Deadly clashes in Libyan capital force airport to close

At least nine people killed and 32 wounded after rival Libyan groups fight for control over Mitiga airport.

    Libya has descended into chaos following the 2011 uprising against Muammar Gaddafi [Al Jazeera]
    Libya has descended into chaos following the 2011 uprising against Muammar Gaddafi [Al Jazeera]

    Fierce clashes between two rival Libyan groups have left at least nine people dead and forced the closure of the main airport, underscoring the bleak prospects for the North African country as it marks seven years since the Arab Spring uprising.

    Security officials told Al Jazeera on Monday that all flights had been suspended from Tripoli's Mitiga airport until further notice, after fighters from the Bugra rebel group attacked the Special Deterrence Force, a group that controls the installation.

    Health officials said at least nine people had been killed and 32 wounded, after the Bugra group launched the early morning attack.

    Mitiga is a military base near the centre of Tripoli that has been the city's main airport for civilian flights, since the international airport was partly destroyed by fighting in 2014.

    The international airport remains out of service.

    Al Jazeera's Mahmoud Abdelwahed, reporting from Tripoli, said fighting had calmed by 2pm local time (11:00 GMT) but gunfire could still be heard in the centre of the city.

    "The clashes erupted because the Bugra group, led by Basheer al-Bugra, believe that since the air base is located in Tajoura, where they have popular support, they should be charged with protecting it."

    Our correspondent said the Bugra group, which is opposed to the Special Deterrence Force and the UN-backed government, had accused them of "extrajudicial practices" at the airbase.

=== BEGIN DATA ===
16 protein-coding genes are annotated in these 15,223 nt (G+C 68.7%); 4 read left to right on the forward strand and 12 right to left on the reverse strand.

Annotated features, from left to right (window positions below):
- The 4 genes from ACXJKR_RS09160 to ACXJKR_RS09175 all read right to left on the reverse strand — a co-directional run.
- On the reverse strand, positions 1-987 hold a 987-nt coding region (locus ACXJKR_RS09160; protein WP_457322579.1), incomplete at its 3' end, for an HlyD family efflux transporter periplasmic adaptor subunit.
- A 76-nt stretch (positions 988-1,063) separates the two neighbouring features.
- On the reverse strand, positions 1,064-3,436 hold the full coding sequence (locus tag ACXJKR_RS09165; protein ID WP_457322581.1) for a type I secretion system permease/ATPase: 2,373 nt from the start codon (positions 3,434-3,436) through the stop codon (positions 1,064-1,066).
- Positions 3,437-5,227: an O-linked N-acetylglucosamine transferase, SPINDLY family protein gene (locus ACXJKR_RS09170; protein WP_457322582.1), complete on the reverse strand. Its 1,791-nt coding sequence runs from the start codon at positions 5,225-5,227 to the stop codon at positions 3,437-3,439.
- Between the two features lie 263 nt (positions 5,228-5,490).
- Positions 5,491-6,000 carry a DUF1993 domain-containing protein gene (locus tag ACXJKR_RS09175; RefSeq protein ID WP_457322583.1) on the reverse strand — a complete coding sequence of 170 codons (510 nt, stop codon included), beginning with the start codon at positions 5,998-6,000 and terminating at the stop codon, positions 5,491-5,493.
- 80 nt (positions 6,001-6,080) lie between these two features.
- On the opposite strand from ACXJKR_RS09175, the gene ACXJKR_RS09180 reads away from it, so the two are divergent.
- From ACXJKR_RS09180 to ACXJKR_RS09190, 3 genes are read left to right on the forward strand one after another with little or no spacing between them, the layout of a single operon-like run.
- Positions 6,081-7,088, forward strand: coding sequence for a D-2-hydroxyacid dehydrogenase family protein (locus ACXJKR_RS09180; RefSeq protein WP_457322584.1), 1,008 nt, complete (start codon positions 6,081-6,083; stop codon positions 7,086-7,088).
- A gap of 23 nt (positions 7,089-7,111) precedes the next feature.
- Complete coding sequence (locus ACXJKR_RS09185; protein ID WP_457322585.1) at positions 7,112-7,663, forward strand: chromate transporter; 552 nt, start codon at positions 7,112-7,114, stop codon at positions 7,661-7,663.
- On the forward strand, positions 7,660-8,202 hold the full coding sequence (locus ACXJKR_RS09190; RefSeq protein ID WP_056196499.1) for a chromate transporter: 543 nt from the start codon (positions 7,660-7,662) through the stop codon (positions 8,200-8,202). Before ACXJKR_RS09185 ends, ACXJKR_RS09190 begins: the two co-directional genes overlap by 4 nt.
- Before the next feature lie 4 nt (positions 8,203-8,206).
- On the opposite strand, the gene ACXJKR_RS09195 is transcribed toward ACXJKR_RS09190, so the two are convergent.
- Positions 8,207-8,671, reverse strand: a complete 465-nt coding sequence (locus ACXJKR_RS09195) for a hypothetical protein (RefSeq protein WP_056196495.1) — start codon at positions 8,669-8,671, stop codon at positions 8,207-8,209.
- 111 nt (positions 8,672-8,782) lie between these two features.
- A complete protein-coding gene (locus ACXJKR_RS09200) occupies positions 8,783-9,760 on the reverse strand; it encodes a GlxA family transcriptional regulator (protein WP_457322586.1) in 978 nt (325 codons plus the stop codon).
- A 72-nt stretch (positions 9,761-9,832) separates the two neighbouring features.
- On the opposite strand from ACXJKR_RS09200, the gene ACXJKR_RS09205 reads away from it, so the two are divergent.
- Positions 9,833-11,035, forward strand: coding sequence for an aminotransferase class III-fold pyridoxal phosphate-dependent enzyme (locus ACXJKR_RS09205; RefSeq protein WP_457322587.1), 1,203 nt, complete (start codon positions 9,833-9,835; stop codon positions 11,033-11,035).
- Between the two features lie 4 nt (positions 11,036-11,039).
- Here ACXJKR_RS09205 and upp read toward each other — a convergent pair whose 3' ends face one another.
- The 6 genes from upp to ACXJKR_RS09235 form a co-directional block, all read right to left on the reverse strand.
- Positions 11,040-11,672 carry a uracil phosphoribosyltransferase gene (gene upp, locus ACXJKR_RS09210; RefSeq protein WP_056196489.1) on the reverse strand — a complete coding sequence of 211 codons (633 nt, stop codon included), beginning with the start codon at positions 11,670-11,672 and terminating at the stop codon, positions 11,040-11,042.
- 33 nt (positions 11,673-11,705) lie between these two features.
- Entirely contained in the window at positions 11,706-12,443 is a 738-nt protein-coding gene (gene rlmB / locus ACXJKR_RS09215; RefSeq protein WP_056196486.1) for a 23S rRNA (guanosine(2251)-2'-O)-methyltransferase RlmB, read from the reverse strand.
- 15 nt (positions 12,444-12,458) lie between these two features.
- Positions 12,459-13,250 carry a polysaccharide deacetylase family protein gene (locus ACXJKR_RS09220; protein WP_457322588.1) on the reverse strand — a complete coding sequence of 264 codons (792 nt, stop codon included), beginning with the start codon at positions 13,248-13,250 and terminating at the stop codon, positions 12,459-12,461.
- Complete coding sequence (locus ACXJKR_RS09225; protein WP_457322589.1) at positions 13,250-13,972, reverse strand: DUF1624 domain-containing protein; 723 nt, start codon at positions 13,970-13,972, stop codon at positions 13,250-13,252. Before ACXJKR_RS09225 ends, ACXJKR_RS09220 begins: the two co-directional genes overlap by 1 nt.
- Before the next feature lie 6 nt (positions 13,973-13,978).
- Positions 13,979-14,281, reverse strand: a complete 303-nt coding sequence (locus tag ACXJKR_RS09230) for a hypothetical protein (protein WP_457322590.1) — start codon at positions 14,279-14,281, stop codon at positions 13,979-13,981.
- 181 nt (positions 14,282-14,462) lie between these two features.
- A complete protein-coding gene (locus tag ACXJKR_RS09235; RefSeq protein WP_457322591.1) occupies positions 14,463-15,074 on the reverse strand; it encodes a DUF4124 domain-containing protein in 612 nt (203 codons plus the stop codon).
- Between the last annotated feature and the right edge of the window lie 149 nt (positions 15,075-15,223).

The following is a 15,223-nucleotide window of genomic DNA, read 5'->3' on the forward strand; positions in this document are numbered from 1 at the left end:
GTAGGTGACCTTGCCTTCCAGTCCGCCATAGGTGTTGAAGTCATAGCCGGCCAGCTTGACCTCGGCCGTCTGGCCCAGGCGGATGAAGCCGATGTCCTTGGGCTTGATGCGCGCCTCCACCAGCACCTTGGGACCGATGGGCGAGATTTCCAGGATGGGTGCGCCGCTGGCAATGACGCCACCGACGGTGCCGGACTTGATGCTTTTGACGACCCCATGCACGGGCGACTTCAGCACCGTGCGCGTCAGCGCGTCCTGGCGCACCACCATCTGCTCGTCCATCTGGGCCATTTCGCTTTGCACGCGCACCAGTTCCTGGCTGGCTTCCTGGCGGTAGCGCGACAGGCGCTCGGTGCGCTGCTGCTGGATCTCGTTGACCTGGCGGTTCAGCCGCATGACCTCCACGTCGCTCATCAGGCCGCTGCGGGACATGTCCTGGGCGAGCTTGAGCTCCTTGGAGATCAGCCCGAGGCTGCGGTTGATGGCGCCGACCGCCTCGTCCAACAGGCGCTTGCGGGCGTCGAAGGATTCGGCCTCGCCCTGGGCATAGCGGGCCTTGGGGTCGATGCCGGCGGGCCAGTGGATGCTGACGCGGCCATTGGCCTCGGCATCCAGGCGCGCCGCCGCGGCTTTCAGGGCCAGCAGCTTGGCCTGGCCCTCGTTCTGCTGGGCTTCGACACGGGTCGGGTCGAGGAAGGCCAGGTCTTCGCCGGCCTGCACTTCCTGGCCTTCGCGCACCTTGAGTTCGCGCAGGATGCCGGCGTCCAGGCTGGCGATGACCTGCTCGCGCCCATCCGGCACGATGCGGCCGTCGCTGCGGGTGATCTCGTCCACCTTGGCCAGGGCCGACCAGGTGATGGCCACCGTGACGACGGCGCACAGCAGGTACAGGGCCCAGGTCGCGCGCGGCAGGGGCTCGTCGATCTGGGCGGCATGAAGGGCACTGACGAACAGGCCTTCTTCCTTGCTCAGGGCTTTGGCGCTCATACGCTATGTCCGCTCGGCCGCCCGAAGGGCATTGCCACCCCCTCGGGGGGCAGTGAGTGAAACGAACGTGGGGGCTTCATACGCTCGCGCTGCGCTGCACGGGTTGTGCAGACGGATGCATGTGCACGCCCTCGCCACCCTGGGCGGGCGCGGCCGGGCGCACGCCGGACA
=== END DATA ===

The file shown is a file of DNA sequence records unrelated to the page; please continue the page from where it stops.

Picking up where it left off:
"The roots of the violence stem from the Special Deterrence Force's decision to create a prison at the facility," our correspondent said.

    "More than 1,000 suspects are believed to be held at the prison, including fighters from a local ISIL affiliate, former rebels, activists, and criminal suspects."

    Libya has been locked in a state of violence since 2011, when the Arab Spring uprising ended with the overthrow and death of former leader Muammar Gaddafi.

    Despite peace efforts since then, the country has remained divided between the GNA in Tripoli, led by Prime Minister Fayez al-Sarraj, and a Haftar-backed administration in the east.

    A new round of UN-backed talks began in September in Tunis, aimed at preparing for presidential and parliamentary elections in 2018.

    But the talks broke down about a month later without a deal.

     

    SOURCE: Al Jazeera News


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